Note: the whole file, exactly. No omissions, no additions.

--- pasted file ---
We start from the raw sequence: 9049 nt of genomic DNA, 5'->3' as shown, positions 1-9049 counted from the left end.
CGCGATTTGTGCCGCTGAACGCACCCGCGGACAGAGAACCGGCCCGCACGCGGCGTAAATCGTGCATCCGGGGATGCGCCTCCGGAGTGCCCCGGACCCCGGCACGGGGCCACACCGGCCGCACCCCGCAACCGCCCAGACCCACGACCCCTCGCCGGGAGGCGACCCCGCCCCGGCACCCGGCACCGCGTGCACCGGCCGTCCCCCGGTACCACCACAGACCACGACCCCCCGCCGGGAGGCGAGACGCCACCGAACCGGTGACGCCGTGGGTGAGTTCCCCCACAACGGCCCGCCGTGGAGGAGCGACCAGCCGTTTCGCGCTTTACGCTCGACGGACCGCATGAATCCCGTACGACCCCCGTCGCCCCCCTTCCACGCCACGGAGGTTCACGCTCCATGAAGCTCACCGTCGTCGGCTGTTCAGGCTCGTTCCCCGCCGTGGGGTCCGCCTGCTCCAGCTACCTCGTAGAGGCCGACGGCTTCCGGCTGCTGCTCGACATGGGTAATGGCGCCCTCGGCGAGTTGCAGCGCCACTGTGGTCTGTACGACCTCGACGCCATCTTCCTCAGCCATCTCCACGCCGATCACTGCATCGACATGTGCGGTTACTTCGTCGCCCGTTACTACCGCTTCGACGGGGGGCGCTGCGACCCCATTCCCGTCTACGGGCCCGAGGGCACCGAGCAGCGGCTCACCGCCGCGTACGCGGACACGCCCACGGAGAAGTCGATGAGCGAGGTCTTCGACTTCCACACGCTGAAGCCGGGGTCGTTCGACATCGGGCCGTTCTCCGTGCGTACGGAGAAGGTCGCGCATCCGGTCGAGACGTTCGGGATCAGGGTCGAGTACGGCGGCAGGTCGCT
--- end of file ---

We start from the raw sequence: 9049 nt of genomic DNA, 5'->3' as shown, positions 1-9049 counted from the left end.
CGCGATTTGTGCCGCTGAACGCACCCGCGGACAGAGAACCGGCCCGCACGCGGCGTAAATCGTGCATCCGGGGATGCGCCTCCGGAGTGCCCCGGACCCCGGCACGGGGCCACACCGGCCGCACCCCGCAACCGCCCAGACCCACGACCCCTCGCCGGGAGGCGACCCCGCCCCGGCACCCGGCACCGCGTGCACCGGCCGTCCCCCGGTACCACCACAGACCACGACCCCCCGCCGGGAGGCGAGACGCCACCGAACCGGTGACGCCGTGGGTGAGTTCCCCCACAACGGCCCGCCGTGGAGGAGCGACCAGCCGTTTCGCGCTTTACGCTCGACGGACCGCATGAATCCCGTACGACCCCCGTCGCCCCCCTTCCACGCCACGGAGGTTCACGCTCCATGAAGCTCACCGTCGTCGGCTGTTCAGGCTCGTTCCCCGCCGTGGGGTCCGCCTGCTCCAGCTACCTCGTAGAGGCCGACGGCTTCCGGCTGCTGCTCGACATGGGTAATGGCGCCCTCGGCGAGTTGCAGCGCCACTGTGGTCTGTACGACCTCGACGCCATCTTCCTCAGCCATCTCCACGCCGATCACTGCATCGACATGTGCGGTTACTTCGTCGCCCGTTACTACCGCTTCGACGGGGGGCGCTGCGACCCCATTCCCGTCTACGGGCCCGAGGGCACCGAGCAGCGGCTCACCGCCGCGTACGCGGACACGCCCACGGAGAAGTCGATGAGCGAGGTCTTCGACTTCCACACGCTGAAGCCGGGGTCGTTCGACATCGGGCCGTTCTCCGTGCGTACGGAGAAGGTCGCGCATCCGGTCGAGACGTTCGGGATCAGGGTCGAGTACGGCGGCAGGTCGCT